After months of design, it brought forward an online catalog that not only allowed Massey members to view catalog items, but also to track their points in real time via the online Raymond Safety Web site. The site also allows individual mine site safety directors to communicate about their particular site goals, problems, and, of course, accomplishments via the Internet. The catalog choices increased, and the online reaction was overwhelming. Almost 85 percent of all orders were placed on the Web. (Orders could also be placed via more traditional methods such as mail or fax.)
It was decided to base the theme for a company-wide program on football. Members were divided into teams at their mine site using well-known football teams' names. Members had to concern themselves with their own performance, their team's performance, and their mine site's performance. The competition was set; improved company-wide safety performance was the goal.
The staff of the promotional company needed to be sure it could handle the increased size of the program and its participants. In order to ensure superior customer service, the company added new employees to handle Massey Energy members' questions and the flow of redeemed points. In addition to having the ability to answer questions online, the outside firm instituted a toll-free number/message center for members to call. Members can check on their order status or ask questions about their point balance or product.
The Company-Wide Rollout
The company-wide program kicked off with each mine site receiving full-color banners indicating a change was on the way. "Raymond is Coming" banners and decals lined the entrances to each mine site to promote curiosity and interest.
In addition to decals, Massey Energy promoted the program with a custom Raymond Safety program T-shirt to kick things off. The decision was made to promote the program by handing out promotional marketing items several times a year. Custom fleece blankets, umbrellas, and T-shirts emblazoned with the Raymond Safety program logo were selected as additional methods to keep the goal of the program on the minds of the coal company's members as much as possible.
Quarterly banners and monthly decals were dispersed to the mine sites. These continued to focus on safe work habits and even specific workplace issues, such as stretching before work and back-related injuries, to name just a few.
The average Lost Time Accident for the coal mining industry costs approximately $30,000 to $50,000. Against this, the results of the Massey Energy program were impressive. Its safety record improved dramatically. In fact, this was the safest year in the company's 90-year history. From 2003 to 2004, LTAs dropped by 47 percent! When considering the averages and estimates of industry standards, the savings for one year were significant.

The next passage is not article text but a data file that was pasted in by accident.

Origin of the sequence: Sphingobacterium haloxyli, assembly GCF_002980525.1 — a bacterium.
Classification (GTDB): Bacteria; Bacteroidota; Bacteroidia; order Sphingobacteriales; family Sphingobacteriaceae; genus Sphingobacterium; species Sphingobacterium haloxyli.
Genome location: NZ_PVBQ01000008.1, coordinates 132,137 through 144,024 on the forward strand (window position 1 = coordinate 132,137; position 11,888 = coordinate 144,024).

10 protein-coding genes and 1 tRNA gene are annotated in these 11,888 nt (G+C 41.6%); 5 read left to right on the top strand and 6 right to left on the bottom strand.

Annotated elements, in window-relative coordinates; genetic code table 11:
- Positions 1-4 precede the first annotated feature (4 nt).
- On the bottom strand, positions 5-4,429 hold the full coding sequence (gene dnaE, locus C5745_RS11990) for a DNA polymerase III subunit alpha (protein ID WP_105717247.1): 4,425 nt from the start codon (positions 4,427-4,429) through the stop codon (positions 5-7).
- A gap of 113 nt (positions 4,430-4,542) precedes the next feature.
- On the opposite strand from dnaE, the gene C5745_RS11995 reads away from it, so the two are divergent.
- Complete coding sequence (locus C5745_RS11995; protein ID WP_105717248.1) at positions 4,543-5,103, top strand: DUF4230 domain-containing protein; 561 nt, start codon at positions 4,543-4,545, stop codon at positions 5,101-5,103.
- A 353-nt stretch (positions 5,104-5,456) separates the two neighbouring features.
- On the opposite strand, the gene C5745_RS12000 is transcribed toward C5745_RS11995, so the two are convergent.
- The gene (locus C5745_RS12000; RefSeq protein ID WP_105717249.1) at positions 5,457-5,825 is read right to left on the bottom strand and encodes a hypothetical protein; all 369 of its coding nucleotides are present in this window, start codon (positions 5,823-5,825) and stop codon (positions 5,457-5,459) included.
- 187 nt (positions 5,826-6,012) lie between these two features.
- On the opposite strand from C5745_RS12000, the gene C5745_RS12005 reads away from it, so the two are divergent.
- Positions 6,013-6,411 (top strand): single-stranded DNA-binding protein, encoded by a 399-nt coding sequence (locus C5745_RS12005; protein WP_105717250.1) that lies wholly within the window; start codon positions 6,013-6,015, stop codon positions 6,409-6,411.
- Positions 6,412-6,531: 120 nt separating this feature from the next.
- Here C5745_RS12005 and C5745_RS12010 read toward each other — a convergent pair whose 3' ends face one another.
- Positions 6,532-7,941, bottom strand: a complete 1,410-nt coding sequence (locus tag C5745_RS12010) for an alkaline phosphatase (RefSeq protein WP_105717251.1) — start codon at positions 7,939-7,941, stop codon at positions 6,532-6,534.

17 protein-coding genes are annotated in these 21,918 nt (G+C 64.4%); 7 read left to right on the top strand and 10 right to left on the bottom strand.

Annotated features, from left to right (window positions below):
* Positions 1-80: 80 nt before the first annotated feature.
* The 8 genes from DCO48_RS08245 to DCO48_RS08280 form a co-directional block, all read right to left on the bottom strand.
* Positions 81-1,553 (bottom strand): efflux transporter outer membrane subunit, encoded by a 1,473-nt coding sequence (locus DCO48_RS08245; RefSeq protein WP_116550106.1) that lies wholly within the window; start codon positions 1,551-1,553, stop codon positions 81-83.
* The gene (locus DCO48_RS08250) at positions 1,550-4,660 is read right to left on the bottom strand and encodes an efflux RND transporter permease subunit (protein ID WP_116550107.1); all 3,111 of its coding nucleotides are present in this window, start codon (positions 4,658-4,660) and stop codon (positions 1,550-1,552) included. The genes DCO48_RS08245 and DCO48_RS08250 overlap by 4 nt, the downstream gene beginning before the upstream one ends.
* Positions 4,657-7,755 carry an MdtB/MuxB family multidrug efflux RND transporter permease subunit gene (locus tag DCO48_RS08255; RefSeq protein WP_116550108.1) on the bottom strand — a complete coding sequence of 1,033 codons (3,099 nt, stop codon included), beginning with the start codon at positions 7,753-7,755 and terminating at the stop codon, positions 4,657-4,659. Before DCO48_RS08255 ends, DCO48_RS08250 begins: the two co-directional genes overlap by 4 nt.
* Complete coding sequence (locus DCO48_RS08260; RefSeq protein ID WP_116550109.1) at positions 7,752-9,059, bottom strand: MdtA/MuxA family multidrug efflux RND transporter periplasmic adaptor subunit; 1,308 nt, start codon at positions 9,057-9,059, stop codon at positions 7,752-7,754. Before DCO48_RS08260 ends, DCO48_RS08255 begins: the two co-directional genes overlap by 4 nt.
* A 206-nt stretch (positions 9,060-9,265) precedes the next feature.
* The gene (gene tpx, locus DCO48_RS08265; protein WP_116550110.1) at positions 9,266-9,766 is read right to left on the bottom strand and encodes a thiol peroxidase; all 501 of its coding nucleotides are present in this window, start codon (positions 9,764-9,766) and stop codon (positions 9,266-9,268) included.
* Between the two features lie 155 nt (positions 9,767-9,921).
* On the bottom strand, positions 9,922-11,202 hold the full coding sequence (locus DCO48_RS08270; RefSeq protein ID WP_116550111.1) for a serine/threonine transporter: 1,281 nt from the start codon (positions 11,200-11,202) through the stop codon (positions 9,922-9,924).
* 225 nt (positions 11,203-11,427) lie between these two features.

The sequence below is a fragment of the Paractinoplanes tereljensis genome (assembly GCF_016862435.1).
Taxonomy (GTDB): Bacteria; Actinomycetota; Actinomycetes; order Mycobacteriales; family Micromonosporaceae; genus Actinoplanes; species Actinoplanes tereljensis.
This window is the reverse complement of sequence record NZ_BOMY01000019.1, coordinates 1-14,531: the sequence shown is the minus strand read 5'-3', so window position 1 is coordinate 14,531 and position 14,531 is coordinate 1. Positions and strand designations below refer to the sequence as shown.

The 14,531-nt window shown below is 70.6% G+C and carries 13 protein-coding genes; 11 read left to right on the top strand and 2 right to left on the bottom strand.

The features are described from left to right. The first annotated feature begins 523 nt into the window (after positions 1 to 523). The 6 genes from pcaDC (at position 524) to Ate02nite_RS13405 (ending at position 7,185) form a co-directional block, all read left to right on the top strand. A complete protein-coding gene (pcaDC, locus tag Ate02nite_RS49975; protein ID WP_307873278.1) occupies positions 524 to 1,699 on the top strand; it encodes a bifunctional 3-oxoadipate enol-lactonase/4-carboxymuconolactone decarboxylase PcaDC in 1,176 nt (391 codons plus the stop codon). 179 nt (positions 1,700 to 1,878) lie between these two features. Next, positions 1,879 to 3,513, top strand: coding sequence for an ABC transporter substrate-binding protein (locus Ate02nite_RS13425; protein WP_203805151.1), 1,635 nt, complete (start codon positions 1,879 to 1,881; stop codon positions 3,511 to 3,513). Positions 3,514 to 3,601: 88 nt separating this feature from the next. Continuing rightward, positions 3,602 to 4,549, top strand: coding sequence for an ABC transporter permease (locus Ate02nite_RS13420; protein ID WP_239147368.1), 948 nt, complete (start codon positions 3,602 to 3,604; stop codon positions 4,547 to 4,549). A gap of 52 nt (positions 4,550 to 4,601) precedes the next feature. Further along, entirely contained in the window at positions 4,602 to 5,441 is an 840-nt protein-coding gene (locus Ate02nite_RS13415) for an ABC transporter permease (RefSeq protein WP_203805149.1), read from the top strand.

In addition, Massey Energy improved its NFDL rating (an industry standard which means Non-Fatal Days Lost), which decreased by 37 percent from 2003 to 2004, to 2.36. The industry average for 2004 was 3.72, so this represented a significant difference.
Corporate Safety Coordinator Frank Foster of Massey Energy put it best by saying, "We got the message out there and the members did the rest. Communication is the key, but you have to have people that are willing to work for a common goal, and that is to work in a safe and productive manner."
Recently, the program received national accolades. Last September at The Motivation Show in Chicago, Massey Energy and the promotional company it used were awarded a Circle of Excellence Award for the Safety Incentive division. The Incentive Marketing Association uses this award to highlight outstanding examples of incentive programs that are used as business tools.
The Massey Energy program was well run, effective, and results-oriented, and the promotional company was proud to have played a part. Everyone was committed to the program--and when that happens, the results can always be beyond expectations.
Massey Energy and its incentive firm have created an enhanced communication process and an incentive program that encourages safe habits and performance. It has had a tremendous impact on Massey Energy's safety record, which benefits the members and the company as a whole.
This article appeared in the June 2006 issue of Occupational Health & Safety.
This article originally appeared in the June 2006 issue of Occupational Health & Safety.